Emeritus Professor Mark Thompson

Posted by pt91 at Jun 14, 2017 02:55 PM |

We have learnt, with great regret, of the death of Emeritus Professor Mark Thompson on 13 June. He was a Professor of Law at Leicester from 1996 and Head of Department for Law between 1999 and 2000. He also held the role of Pro-Vice-Chancellor from 2004 and then Senior Pro-Vice-Chancellor from 2007.

Professor Francois Du Bois, Head of Leicester Law School, said: "Mark Thompson was one of the outstanding academic lawyers of his generation, leaving a deep imprint not only on his area of specialization, Land Law, but also on this institution, which he helped lead as Pro-Vice-Chancellor for more than ten years. Very few academics achieve in either of these endeavours as much as he did; fewer still in both.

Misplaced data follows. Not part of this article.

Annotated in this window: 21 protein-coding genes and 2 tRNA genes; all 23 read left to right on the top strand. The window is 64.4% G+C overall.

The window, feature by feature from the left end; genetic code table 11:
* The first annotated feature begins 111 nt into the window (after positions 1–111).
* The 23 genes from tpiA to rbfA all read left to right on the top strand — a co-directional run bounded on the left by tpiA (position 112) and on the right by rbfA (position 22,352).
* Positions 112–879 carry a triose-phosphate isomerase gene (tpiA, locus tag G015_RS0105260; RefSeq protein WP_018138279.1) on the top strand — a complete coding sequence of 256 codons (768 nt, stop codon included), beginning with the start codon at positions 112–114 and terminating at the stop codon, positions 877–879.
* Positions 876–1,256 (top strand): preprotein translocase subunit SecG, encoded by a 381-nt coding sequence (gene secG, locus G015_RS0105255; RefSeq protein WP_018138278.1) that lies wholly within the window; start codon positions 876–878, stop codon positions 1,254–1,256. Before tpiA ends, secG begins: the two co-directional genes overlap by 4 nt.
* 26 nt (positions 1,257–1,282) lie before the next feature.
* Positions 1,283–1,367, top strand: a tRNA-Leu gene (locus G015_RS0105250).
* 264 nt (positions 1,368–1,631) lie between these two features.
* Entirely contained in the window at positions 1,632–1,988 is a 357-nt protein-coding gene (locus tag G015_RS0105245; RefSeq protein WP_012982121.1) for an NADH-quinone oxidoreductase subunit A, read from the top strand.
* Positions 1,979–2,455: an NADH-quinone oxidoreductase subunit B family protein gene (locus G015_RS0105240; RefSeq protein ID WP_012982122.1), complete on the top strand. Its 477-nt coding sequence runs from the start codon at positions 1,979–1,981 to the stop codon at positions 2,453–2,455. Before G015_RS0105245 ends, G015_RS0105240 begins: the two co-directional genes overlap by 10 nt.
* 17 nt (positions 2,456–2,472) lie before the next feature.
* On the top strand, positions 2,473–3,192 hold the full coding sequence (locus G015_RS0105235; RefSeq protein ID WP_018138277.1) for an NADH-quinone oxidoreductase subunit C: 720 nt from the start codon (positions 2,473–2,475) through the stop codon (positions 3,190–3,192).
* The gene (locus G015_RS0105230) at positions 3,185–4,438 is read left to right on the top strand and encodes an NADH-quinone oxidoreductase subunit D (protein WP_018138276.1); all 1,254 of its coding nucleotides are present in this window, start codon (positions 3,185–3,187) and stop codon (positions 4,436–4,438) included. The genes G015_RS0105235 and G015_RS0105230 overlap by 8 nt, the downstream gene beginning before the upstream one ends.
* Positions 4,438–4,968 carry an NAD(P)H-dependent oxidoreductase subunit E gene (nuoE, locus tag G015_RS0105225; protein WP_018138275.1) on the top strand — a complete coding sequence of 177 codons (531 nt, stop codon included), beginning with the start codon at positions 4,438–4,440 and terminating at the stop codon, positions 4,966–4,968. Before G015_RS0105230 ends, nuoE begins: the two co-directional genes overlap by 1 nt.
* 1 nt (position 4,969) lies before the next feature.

"Mark was also one of our most distinguished alumni, having studied for the LLB at the University of Leicester from 1975 to 1978. He quickly took up an academic career, being appointed to a Lectureship at Keele in 1979, from where he moved to Essex in 1982 and thence to Leicester in 1985.". His first appointment to a Chair followed rather swiftly, in 1991 at Newcastle, where he was also Head of the Department of Law between 1993 and 1995. He then returned to Leicester as Professor of Law from 1996 until his retirement in 2016. Here he played a leading role in what was then the Department of Law, as Head from 1999 to 2002, and across the whole University as PVC for Resources 2004-2015 and Senior PVC 2007-2015, before returning to the School to concentrate on research. As always, he contributed fully to communal academic activities, participating in the Private Law Research Cluster and assisting several colleagues with the development of their careers. He retired in 2016 by reason of ill-health, maintaining his links with us as Emeritus Professor.